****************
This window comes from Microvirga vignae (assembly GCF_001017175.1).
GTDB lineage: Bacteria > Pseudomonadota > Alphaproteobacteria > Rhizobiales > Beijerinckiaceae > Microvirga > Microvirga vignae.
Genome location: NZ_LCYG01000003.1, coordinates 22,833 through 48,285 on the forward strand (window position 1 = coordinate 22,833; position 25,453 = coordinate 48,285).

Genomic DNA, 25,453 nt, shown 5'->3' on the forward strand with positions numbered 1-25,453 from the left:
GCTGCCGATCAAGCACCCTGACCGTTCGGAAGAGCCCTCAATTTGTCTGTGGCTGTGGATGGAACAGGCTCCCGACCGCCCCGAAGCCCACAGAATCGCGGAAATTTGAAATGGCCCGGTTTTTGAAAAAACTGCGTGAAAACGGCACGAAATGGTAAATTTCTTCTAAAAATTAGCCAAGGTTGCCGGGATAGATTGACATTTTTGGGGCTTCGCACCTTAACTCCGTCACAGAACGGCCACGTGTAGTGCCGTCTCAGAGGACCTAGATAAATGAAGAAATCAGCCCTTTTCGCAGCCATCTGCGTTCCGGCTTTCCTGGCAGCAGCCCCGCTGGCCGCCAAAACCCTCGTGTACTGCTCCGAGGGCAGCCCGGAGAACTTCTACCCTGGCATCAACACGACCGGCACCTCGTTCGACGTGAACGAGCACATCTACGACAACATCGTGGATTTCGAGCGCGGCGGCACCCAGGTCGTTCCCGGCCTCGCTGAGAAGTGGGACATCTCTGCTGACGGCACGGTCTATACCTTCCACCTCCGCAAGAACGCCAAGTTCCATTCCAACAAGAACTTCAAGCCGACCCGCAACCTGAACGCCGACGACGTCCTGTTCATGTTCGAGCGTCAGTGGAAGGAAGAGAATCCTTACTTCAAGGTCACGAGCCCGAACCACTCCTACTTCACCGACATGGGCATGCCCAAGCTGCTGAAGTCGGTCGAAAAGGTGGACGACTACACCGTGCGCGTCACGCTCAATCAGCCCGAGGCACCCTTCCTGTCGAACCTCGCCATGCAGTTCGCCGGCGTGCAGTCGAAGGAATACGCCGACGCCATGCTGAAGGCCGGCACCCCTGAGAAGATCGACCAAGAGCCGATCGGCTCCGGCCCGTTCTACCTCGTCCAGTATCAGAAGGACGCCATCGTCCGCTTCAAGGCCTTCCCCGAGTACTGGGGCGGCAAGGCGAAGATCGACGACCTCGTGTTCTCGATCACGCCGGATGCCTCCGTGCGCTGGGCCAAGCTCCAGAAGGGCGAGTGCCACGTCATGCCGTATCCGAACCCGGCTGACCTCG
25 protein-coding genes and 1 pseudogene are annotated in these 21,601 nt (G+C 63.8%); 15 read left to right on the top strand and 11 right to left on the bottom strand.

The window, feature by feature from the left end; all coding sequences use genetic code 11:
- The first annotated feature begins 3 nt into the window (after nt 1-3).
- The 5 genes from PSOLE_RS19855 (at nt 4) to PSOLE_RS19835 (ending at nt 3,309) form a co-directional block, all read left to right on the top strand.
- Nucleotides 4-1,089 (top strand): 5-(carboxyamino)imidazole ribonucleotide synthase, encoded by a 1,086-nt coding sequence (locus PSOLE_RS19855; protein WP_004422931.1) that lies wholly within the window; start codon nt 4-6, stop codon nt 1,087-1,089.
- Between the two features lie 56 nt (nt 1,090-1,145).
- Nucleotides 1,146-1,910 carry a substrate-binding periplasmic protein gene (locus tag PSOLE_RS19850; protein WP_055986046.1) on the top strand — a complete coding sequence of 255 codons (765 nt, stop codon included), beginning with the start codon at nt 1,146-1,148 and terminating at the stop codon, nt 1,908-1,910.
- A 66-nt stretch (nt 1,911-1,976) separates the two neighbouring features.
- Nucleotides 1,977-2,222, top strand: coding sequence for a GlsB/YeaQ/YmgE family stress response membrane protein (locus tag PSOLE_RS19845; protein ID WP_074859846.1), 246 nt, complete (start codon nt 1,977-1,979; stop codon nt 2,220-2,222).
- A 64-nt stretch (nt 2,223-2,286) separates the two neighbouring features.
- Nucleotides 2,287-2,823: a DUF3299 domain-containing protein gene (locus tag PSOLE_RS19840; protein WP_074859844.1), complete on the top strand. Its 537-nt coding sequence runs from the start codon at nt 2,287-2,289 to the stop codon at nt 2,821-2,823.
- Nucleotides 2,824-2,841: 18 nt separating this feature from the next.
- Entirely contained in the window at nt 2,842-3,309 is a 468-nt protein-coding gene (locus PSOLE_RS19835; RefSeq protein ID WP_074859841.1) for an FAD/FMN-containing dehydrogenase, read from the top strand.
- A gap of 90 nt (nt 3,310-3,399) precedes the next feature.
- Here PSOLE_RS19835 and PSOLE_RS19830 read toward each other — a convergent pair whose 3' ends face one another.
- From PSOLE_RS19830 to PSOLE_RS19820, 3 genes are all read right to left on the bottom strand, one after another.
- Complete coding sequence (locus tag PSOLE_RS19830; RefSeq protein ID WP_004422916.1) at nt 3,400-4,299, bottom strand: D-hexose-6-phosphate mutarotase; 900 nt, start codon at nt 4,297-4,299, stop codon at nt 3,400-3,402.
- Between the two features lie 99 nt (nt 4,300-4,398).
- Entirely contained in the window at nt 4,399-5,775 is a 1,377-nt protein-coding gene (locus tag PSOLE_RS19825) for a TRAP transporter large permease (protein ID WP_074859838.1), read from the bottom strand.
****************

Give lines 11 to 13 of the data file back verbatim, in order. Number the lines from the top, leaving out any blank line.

- Between the two features lie 56 nt (nt 1,090-1,145).
- Nucleotides 1,146-1,910 carry a substrate-binding periplasmic protein gene (locus tag PSOLE_RS19850; protein WP_055986046.1) on the top strand — a complete coding sequence of 255 codons (765 nt, stop codon included), beginning with the start codon at nt 1,146-1,148 and terminating at the stop codon, nt 1,908-1,910.
- A 66-nt stretch (nt 1,911-1,976) separates the two neighbouring features.